[ The Real McCoy Online Home ]                                                                                                                     January 28, 2011
News

MATES hosts fielding of BFT equipment to Wisconsin Guard units

Story & photo by Rob Schuette, Public Affairs Staff

Several hundred Soldiers from Wisconsin Army National Guard units will receive the latest Blue Force Tracker (BFT) equipment, which will update their communications capability for future missions. The equipment is being installed in their vehicles at the Maneuver Area Training Equipment Site (MATES) at Fort McCoy.

PHOTO: Brian Payne (left) and Robert Perry of Engineer Solutions and Products of Fort Hood, Texas, build Blue Force Tracker racks to install the equipment into vehicles of the 121st Field Artillery Battalion of the 157th Brigade. Photo by Rob Schuette
Brian Payne (left) and Robert Perry of Engineer Solutions and Products of Fort Hood, Texas, build Blue Force Tracker racks to install the equipment into vehicles of the 121st Field Artillery Battalion of the 157th Brigade.

Ken Traynham of Engineer Solutions and Products (ESP) of Fort Hood, Texas, said the organization received the request to install the BFT equipment for the Wisconsin Army National Guard. The first unit to receive it is the 121st Field Artillery of the 157th Brigade. ESP trainers can go to units all over the world to give the training needed to help the operator cut through the fog of war.

BFT is a technology that has a satellite navigation system and allows units to track locations and movements of troops and equipment, and to formulate battle plans, Traynham said.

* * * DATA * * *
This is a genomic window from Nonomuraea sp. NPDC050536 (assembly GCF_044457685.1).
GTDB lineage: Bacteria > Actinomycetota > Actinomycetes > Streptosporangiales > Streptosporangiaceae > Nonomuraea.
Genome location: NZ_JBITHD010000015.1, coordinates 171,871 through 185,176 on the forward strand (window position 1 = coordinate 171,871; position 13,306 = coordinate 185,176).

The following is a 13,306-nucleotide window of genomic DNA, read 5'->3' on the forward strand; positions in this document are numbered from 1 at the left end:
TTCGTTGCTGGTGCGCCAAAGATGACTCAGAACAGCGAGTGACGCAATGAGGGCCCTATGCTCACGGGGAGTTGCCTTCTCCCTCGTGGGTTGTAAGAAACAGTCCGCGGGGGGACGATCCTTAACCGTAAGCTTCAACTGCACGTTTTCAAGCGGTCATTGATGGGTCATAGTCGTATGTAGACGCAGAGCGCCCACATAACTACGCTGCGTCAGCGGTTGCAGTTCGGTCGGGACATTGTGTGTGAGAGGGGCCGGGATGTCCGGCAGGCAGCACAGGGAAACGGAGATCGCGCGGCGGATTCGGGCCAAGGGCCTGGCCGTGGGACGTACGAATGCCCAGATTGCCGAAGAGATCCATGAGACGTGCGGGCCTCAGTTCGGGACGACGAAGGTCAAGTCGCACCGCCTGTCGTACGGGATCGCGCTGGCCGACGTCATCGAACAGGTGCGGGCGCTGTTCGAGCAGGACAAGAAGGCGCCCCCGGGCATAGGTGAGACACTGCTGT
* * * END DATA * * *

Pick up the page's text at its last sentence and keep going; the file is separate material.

“Blue Force Tracker is a combat multiplier,” he said. “The days of not knowing exactly where your team is are gone. The system replaces what privates did to determine and provide this information.”

Traynham said the BFT system uses satellite technology and e-mail to relay this information. The BFT system is much better than the old method of using voice contact on the battlefield.

Operation orders can be prepared on computers and sent out via text. This helps ensure everyone gets the same information and interprets it the same way, he said.

“Nothing gets lost in translation,” he said. “The system is very user friendly and does all the tasks that were so painstaking. If the main-system operator is lost, a private can take over and ensure the mission is successful.”

During the installation period, Soldiers from the 121st also received training at the Fort McCoy Wisconsin Military Academy about how to operate and maintain the equipment.

“This equipment is absolutely essential,” Traynham said. “This is the first thing they turn on in-theater after they ensure their weapons work. The equipment always is being updated so the system keeps getting better and better.”

ESP instructors at Fort McCoy were Darrel Vines, Damen Berry, Mel Chavez and Ray Herrell.

Sgt. 1st Class Jeff Olson of MATES said the organization served as the hosting organization for the installation of the BFT equipment.

In addition to providing support to the contractors to install the equipment, the MATES staff coordinated with the WMA at Fort McCoy to provide classrooms to support training on the equipment, which was conducted by ESP staff.

“We will store some of the Blue Force Tracker equipment at Fort McCoy as well,” Olson said. “That way, other units that come to Fort McCoy and need basic training or to train with the equipment during an exercise don’t have to bring the equipment from their home stations.”

That can be a good selling point if a unit from a distant location is considering coming to Fort McCoy to participate in an exercise, he said.

If the equipment is here, it may increase the possibility a unit, such as from Texas or Oklahoma, comes here to train.

“MATES personnel also will learn to operate the equipment and to repair and maintain it on site,” he said.

The 32nd Infantry Brigade Combat Team is scheduled to get the equipment in June, Olson said.

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